Negligent misrepresentation "requires a showing that defendant negligently provided false information and that plaintiff incurred damages proximately caused by its reliance on that information." Highlands Ins. Co. v. Hobbs Group, 373 F.3d 347, 351 (3d Cir. 2004); see also Shapiro, 964 F.2d at 289. A defendant may be found liable to "any reasonably foreseeable recipient" of the information who relies upon it. Id. Therefore, Plaintiffs must include in their pleadings factual allegations to substantiate that (1) Defendants made representations to Plaintiffs that were false, (2) Defendants knew or should have known that those statements were false, (3) Plaintiffs relied on Defendants' misrepresentations, and (4) Plaintiffs suffered damages as a result of their reliance.
In examining futility of a proposed amendment, the Court will adopt a Rule 12(b)(6) standard and accept Plaintiffs' pleadings and any inferences from those pleadings as true. Plaintiffs satisfy the Rule 12(b)(6) standard in pleading negligent misrepresentation and therefore, their motion to amend with regard to this cause of action is granted. Plaintiffs include in their proposed Amended Complaint the following factual allegations: (1) Up and until December 4, 2003, when Plaintiffs were informed that an acquisition agreement had been reached between MONOC and CMC, Defendants misrepresented to Plaintiffs that an agreement was "proposed;" (2) Prior to and following the agreement, Defendants misrepresented to Plaintiffs that they would be offered positions of employment with MONOC "that are the same or better than the positions" they had at CMC in terms of "salaries and wages, employment benefits, job duties, and titles;" (3) Defendants misrepresented to Plaintiffs that their compensation would not be detrimentally affected by the acquisition; (4) Defendants knew or should have known that Plaintiffs' positions would be terminated and that offers of employment from MONOC would not be comparable; (5) Defendants knew or should have known that the statements regarding employee positions with MONOC were false; (6) Plaintiffs, employees of Defendants, relied upon Defendants' representations regarding their positions and benefits with CMC and MONOC; (7) As a result of their reliance, Plaintiffs suffered financial damages including substantial losses of employment benefits, reduced salaries and wages, financial damages relating to obtaining positions of employment with MONOC that are lower in terms of organizational hierarchy, and different job duties and titles than Plaintiffs' previous positions at CMC. Pls.' Proposed Am. Compl. at ¶¶ 62-68.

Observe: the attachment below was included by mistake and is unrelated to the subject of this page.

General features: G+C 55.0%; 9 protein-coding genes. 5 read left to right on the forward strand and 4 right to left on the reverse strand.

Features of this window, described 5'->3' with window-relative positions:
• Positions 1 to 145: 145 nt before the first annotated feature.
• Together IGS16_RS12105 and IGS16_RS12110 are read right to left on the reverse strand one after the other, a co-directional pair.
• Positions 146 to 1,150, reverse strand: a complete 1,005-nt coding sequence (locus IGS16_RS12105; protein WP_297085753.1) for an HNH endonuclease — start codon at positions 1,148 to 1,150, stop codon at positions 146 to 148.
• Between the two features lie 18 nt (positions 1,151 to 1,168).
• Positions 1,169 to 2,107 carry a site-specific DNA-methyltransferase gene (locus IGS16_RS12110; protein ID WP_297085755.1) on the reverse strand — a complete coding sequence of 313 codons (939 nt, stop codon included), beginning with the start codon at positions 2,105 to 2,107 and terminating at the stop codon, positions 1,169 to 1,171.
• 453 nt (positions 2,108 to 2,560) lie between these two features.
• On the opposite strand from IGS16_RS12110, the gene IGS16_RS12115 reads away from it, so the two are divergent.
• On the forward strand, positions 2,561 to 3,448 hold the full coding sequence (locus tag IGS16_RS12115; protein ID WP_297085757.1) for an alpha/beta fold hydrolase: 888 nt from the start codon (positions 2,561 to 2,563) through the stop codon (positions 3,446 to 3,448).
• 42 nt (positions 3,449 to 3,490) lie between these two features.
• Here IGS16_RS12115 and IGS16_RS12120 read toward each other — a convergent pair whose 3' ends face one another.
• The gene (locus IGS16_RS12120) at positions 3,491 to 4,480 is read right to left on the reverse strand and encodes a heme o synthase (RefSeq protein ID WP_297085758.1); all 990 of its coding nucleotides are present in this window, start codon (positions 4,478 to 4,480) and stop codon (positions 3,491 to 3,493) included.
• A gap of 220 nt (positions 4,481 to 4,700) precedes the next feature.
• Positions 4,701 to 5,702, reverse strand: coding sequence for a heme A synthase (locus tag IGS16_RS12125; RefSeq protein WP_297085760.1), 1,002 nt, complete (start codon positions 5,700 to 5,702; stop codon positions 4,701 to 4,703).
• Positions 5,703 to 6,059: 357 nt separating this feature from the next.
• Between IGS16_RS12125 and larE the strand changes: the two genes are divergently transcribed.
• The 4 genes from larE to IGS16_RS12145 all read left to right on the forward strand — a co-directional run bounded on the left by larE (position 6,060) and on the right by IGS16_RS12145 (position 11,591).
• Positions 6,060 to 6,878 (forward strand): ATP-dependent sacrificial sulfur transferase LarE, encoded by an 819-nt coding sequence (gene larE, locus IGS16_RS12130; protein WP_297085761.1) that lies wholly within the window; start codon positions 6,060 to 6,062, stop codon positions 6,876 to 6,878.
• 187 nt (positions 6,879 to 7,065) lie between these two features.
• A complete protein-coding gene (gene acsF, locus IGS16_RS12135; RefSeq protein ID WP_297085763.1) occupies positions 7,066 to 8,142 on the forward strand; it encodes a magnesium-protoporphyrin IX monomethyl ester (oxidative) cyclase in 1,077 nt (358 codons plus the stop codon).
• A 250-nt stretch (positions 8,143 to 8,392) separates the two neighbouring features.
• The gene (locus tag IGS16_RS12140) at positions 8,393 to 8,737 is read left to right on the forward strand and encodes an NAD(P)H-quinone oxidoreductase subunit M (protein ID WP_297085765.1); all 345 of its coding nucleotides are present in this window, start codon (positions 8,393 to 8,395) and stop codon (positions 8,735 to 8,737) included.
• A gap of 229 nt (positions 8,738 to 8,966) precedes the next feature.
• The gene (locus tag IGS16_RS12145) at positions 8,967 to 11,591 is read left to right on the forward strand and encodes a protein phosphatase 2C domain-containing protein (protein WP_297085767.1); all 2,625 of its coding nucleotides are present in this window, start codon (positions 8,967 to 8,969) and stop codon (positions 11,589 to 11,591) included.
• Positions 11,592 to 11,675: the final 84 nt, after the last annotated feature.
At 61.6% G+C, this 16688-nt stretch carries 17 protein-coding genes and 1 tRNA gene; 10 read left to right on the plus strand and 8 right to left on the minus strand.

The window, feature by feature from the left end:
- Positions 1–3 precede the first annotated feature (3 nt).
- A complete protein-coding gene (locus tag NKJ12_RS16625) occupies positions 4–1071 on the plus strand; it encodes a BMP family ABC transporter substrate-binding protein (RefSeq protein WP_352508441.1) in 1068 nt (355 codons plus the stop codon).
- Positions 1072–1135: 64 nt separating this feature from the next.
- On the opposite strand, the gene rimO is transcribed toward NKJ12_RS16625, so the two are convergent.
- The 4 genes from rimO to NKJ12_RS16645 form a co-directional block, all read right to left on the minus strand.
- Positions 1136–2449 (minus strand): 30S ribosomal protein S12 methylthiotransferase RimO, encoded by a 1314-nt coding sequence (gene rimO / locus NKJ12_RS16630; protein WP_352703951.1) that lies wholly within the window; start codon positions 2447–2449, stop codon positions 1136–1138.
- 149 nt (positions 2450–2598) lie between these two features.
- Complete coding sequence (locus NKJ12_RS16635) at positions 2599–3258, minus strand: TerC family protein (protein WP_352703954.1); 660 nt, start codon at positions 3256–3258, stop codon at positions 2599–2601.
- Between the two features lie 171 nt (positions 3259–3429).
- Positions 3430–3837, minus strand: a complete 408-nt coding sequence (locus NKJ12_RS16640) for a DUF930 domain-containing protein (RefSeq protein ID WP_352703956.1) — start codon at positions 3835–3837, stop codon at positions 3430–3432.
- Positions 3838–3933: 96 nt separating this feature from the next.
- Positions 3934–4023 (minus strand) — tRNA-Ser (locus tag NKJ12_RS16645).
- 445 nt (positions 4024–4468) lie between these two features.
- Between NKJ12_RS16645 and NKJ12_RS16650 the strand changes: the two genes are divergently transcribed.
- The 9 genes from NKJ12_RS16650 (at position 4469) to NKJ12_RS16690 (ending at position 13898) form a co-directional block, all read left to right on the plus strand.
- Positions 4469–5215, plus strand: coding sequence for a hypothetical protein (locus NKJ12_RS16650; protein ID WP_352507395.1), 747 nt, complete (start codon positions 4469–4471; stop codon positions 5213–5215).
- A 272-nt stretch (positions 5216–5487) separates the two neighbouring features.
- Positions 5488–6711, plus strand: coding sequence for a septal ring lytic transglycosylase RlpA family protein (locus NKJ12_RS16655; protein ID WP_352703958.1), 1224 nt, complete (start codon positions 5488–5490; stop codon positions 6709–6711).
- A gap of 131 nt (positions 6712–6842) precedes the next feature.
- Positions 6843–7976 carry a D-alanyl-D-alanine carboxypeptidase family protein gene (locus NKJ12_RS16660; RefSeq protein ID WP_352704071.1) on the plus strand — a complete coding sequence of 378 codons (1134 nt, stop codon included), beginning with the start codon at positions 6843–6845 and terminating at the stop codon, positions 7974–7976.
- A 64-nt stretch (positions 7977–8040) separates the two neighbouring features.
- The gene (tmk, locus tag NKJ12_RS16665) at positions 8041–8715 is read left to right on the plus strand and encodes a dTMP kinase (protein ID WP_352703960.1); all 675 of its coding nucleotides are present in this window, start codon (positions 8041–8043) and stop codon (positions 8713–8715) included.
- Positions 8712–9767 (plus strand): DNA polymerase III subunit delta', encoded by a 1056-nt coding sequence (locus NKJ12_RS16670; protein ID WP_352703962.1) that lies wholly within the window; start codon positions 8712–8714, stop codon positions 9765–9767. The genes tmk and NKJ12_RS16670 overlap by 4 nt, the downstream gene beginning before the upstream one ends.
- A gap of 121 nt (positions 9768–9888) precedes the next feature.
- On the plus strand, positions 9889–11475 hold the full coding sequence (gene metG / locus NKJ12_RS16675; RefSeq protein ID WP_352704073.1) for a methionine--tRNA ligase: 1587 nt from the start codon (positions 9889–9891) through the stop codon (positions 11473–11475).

The plain language of Plaintiffs' proposed amended pleadings indicates that Plaintiffs reasonably relied on Defendants' representations because of the employer-employee relationship that existed between them. Further, Defendants were central in the acquisition deal with MONOC and therefore, Plaintiffs assert that Defendants were aware of MONOC's offers to Defendants' employees, as Defendants represented to Plaintiff employees in various memoranda. Consequently, Plaintiffs have plead negligent misrepresentation with sufficient factual allegations to withstand a motion to dismiss. Plaintiffs' motion to amend as it pertains to negligent misrepresentation is not futile and is, therefore, granted.
b. Promissory Estoppel
The doctrine of promissory estoppel has four elements: (1) a clear and definite promise, (2) made with the expectation that the promisee will rely upon it, (3) reasonable reliance upon the promise, (4) which results in definite and substantial detriment. Fletcher-Harlee Corp. v. Pote Concrete Contractors, Inc., 421 F. Supp. 2d 831, 834 (D.N.J. 2006). Plaintiffs submit that they relied on Defendants' promises that the positions Plaintiffs would be offered by MONOC would be comparable to those they had with CMC. Pls.' Proposed Am. Compl. at ¶ 70-71. Plaintiffs further submit that they did not look for or accept alternative employment during the acquisition transition period, but instead, accepted positions with MONOC based on Defendants' promises. Id. at ¶72.